The astrological device is a familiar variant of the ones appearing commonly in almanacs. Other emblems were available to Hart, and were used by him for other issues of the theses. Popular were crowns, and a female head, perhaps of the goddess Minerva. The astrological device was used again by Andrew Hart’s heirs for the theses from the University of Edinburgh in the late 1620s and early 1630s, and for the University of St Andrews in 1632, where it was printed (though I don’t imagine with sinister intent) upside down. Theses aliquot logicae ethicae, physicae, metaphysicae, astronomicae, geometricae: quas, adolescentes ex celeberrimo Lycaeo Leonardino cum Laurea hac vice emittendi, Deo auspice, & propitio, in Scholis Marianis Academicae Andreanae die calendas Augusti, anno salutis humanae 1632. pro virili propugnabunt. / Praeside Iacobo Mercero. In the National Library of Scotland.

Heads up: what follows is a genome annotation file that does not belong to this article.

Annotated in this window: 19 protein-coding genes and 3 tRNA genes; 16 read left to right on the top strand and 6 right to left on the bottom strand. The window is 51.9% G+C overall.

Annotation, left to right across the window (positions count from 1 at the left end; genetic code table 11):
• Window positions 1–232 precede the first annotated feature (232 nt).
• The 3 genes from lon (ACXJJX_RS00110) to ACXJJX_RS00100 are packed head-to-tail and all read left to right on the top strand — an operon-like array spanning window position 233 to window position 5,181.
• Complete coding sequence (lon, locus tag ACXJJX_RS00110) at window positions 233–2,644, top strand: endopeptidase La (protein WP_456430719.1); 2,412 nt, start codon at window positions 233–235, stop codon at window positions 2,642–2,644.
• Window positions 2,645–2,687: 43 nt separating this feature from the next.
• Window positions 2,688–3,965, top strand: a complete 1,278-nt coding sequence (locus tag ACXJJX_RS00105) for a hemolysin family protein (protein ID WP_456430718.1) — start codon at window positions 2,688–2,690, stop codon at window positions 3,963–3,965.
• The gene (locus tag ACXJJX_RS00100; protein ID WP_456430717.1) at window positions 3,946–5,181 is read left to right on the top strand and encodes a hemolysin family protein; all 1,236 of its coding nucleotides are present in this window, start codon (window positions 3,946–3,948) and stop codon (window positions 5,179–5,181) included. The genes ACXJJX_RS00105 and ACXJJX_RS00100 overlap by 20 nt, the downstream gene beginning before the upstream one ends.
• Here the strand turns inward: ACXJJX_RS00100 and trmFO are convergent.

Information on the locations of all of the surviving early modern theses, and all existing works by the printer Andrew Hart and his heirs, can be found by searching the English Short Title Catalogue at The British Library [online at http://estc.bl.uk/]. Copies of some (but by no means all of the theses) can be viewed online through the Chadwyck-Healey database of Early English Books Online [http://eebo.chadwyck.com/ ] which can be accessed through a subscribing library, such as the NLS, free to use for residents of Scotland.
 Records of the Parliaments of Scotland, James VI. 20 October 1579, Parliamentary Register legislation. ‘For punishment of the strang and ydle beggaris and releif of the pure and impotent, cap. 7.’ Translation from University of St Andrews, RPS http://www.rps.ac.uk/.
This is an amendment to the ‘lovable’ acts of earlier parliaments, which had sentenced ‘idle beggars’ to imprisonment in irons at their own expense, cropping of the ears and eventual banishment, and repeat offenders to be hanged.